We use the term integrated to reflect the incorporation in the PLM of the above four key features. With regard to IQI, the PLM has a systems focus on addressing quality of care issues, supporting implementation of evidence-based guidelines into routine practice and continually measuring clinical and system performance. Applying such IQI tools and processes to achieve large-scale health system strengthening is not unproblematic. A major challenge in the PHC context is the development and use of data systems that are adequately standardized to allow comparison over time and between health service units; sufficiently broad in scope to cover the priority areas of CPHC practice; and adaptable enough to meet the needs and organizational capacity of a diverse range of CPHC services and stakeholders. The development and implementation of effective QI systems therefore requires investment in appropriate QI tools, processes, and information systems; strengthening and re-orientation of service delivery systems to secure the potential to benefit from QI; and PHC clinical information systems that ensure the availability of robust and timely service population data. Another important part of the QI implementation infrastructure is the use of dedicated QI staff to build knowledge and skills and facilitate collaborative processes and action. As with other processes of implementing change in health services [27], the use of QI facilitators has been shown to enhance engagement of staff and the uptake of QI processes in PHC [28, 29].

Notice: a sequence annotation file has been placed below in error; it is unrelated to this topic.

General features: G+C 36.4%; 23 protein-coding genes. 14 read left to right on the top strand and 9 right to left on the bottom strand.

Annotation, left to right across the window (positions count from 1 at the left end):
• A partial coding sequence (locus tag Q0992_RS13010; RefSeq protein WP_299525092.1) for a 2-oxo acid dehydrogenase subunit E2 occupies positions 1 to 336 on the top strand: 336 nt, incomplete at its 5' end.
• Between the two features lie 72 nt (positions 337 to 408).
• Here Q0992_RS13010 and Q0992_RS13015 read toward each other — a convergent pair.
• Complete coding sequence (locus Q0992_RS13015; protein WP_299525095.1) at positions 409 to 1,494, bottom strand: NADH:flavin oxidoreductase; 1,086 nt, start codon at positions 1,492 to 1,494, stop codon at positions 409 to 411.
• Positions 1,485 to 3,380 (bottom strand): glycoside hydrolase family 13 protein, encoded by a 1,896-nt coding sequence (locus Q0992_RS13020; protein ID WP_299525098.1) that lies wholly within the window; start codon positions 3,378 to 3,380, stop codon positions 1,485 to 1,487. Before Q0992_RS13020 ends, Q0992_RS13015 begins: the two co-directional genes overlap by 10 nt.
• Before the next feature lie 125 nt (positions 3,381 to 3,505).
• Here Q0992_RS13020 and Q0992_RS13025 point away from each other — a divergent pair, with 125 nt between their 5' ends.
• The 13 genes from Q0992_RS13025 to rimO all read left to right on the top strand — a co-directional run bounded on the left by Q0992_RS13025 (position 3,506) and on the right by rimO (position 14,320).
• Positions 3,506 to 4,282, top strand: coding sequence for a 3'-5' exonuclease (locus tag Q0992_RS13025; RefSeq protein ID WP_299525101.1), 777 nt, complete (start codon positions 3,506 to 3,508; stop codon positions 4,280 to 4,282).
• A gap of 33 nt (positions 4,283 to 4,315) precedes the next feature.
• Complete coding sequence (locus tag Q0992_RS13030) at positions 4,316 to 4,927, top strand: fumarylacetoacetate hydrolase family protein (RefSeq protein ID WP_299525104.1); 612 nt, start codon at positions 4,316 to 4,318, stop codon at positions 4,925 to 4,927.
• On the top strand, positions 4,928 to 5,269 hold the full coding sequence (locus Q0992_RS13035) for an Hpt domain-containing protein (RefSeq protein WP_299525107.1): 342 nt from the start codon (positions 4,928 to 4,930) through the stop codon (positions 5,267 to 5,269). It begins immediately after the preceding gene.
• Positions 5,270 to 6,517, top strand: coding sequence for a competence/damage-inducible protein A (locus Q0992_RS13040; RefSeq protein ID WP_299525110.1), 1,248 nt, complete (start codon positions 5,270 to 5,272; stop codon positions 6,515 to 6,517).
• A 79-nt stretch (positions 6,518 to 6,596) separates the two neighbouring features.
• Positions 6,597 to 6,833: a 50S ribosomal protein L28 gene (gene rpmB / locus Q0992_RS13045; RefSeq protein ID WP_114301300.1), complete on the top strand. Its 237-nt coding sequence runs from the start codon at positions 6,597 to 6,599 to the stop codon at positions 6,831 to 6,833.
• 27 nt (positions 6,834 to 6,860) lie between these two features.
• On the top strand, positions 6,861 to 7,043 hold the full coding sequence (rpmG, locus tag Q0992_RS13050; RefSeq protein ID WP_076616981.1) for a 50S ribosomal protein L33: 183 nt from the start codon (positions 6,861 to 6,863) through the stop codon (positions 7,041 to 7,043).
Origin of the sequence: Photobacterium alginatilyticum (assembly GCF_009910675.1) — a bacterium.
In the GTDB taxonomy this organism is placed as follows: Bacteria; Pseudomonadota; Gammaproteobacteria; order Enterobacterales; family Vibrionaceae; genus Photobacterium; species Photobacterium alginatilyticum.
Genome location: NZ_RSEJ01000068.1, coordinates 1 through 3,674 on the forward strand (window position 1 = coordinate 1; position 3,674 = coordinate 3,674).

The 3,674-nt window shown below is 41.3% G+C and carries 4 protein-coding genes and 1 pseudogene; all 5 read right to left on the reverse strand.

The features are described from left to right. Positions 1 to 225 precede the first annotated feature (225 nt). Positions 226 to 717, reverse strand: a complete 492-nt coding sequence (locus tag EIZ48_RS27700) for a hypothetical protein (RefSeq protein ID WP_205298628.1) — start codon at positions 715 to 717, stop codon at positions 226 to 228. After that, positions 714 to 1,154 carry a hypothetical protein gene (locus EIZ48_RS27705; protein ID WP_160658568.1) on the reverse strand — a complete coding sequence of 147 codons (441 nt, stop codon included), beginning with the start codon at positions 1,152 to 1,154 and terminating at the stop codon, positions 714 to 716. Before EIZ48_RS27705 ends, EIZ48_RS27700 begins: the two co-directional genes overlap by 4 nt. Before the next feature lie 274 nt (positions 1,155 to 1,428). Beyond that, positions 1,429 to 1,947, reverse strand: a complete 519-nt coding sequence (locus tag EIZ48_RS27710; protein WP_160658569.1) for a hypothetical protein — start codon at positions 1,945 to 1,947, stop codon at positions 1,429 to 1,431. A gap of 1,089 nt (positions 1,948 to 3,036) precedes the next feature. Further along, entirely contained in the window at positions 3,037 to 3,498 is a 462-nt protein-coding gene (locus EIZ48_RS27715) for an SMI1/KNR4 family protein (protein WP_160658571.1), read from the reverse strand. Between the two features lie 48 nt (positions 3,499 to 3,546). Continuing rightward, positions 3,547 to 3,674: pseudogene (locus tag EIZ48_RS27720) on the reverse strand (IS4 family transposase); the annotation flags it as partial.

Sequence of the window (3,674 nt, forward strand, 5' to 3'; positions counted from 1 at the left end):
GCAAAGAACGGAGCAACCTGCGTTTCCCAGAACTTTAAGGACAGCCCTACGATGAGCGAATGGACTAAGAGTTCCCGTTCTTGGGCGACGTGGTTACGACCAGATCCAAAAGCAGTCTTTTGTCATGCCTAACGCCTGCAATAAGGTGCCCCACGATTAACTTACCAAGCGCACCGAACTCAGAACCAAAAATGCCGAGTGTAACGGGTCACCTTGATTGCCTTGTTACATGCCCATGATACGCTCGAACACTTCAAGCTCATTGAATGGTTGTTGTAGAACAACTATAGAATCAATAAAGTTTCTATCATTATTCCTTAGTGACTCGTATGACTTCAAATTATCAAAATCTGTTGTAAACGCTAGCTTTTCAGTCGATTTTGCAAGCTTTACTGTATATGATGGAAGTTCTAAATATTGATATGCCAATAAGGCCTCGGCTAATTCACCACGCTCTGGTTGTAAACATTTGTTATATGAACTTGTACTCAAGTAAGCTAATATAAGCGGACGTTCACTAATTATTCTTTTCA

Both the application of QI methods and research into their effectiveness requires a systems focus [30]. Network structures are one approach to effect change at the broader system, organizational, and cultural levels [31].

System-based research networks

In efforts to improve the linkage of research production to implementation, the 21st century has seen rapid growth in Practice-Based Research Networks (PBRNs) in primary healthcare, particularly in the United States [32, 33]. PBRNs link multiple dispersed practices or services in collaborative research, and have been promoted as a powerful mechanism to enhance the knowledge base of primary healthcare [34]. The networks draw on the experience and insight of local front line teams in framing research questions relevant to the PHC context, catalyzing local knowledge with academic expertise, and thus creating opportunities to apply rigorous research methods to important questions within the primary care setting. Successful PBRNs have ‘recognized that for researchers and clinicians to choose to work together for an extended period of time, they must focus on outcomes that are relevant to clinical practice, that is, solutions to the challenges that clinicians and their patients face on a frequent basis’ [23]. PBRNs facilitate the development of learning environments, provide vital infrastructure for knowledge translation in primary healthcare, and bridge the gaps between research and quality improvement and between researchers and practitioners [23].